Worship preview for 3/4
The readings for the Third Sunday in Lent point to God’s guidance of his followers through his Word. The Old Testament reading presents the Ten Commandments—a guide to serving God, the expression of love for Him and others. In the Epistle reading, we are taught that although unbelievers reject Christ, he is our hope and salvation. In the Gospel lesson, Jesus cleanses the Temple, which was the location of God’s special presence among his people, and tells about his future resurrection from the dead. God’s presence today is found in the sacrificed and resurrected body and blood of Christ—in his Word and Sacraments.
The Gospel: John 2:13-22
In the Gospel reading, Jesus clears the temple of all the money-changers and various salespeople. Because of the Jewish dispersion, the sale of sacrificial animals and money changing was offered as a service to people who had traveled long distances to Jerusalem. However, the presence of competitive commercial enterprise and no doubt the accompanying opportunity for exorbitant profiteering had threatened true devotional worship. Hence Jesus’ sharp and dramatic reaction. His reference to “my Father’s house” implies clearly a distinctive messianic claim. Recognition of this claim led the Jews to ask for a ‘sign’ or miracle to prove his authority. Understandably Jesus’ reply about raising his body in three days went past their comprehension. The disciples, on the other hand, remembered the saying after the resurrection. Their faith that Jesus’ word was on the same level as the Old Testament scripture was thus strengthened.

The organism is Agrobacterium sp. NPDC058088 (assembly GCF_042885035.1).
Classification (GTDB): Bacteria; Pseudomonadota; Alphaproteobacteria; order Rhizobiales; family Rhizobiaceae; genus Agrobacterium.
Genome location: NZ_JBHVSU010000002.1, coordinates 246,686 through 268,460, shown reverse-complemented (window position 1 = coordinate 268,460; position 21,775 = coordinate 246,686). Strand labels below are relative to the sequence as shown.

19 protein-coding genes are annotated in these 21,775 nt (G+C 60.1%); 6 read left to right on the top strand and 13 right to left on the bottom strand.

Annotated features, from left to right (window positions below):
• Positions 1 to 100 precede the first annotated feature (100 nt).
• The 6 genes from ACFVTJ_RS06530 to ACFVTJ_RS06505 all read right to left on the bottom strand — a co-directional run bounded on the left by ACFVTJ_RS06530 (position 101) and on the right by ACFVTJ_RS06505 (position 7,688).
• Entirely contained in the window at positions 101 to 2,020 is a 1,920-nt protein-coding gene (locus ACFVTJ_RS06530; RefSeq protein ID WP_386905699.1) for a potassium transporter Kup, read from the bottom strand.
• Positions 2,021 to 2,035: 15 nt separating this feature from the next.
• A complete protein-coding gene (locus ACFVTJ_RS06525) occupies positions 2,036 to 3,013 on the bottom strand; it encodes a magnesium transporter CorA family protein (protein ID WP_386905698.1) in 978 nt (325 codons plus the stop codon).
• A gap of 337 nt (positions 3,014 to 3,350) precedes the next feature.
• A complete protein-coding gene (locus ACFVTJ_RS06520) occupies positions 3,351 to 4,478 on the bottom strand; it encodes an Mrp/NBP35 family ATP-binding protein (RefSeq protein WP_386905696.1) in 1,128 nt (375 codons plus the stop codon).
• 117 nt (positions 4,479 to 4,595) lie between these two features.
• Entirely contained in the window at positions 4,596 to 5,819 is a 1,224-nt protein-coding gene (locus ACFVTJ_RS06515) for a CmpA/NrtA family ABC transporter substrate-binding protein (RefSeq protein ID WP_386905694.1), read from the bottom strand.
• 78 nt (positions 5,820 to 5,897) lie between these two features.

The temple and its sacrifices were supposed to mirror what Jesus himself was: God’s dwelling place on earth. Jesus has not today lost any of his zeal for his house of the church and gospel. He continues living in his temple of Word and sacrament to this day, and through them living in us as his temples. What would he drive out of you today?
The Old Testament: Exodus 20:1-17
The law of God, given through Moses to Israel at Mount Sinai, was spoken by the voice of God and written by him on two tablets of stone. Although brief, this code of conduct yet encompassed a breadth of social behavior towards family and community which would guarantee an ideal society if followed comprehensively. It’s smart to live according to the Ten Commandments even for the unbeliever.
God’s law starts with love for him and shows itself in service to our neighbor. God didn’t give the law because he needs our obedience, but because our neighbor needs our obedience to it, and because we need our neighbors obedience. God chooses to take it personally if we hurt our neighbor, whom he loves as much as he loves us. That makes God, even in the law, always the one who loves us.
The Epistle lesson: 1 Corinthians 1:22-25
The Jews were not really satisfied with the mirror of the Savior that they had in the temple. They wanted the repetition of the spectacular miracles of the Exodus, even though they knew that those miracles did not create a saving relationship with God. That happened only through the promise of the Savior in the Word and in bloody sacrifices that pictured his work. The Greeks wanted another Socrates or another Aristotle, even though a thousand philosophers who followed them could bring no peace to the conscience or reason for life. The salvation desperately needed by both Jews and Greeks is to be found only in submission to God’s solution to our need, in the temple and wisdom of God Incarnate. We see it and receive it in the weakness of the cross and the power of the Word.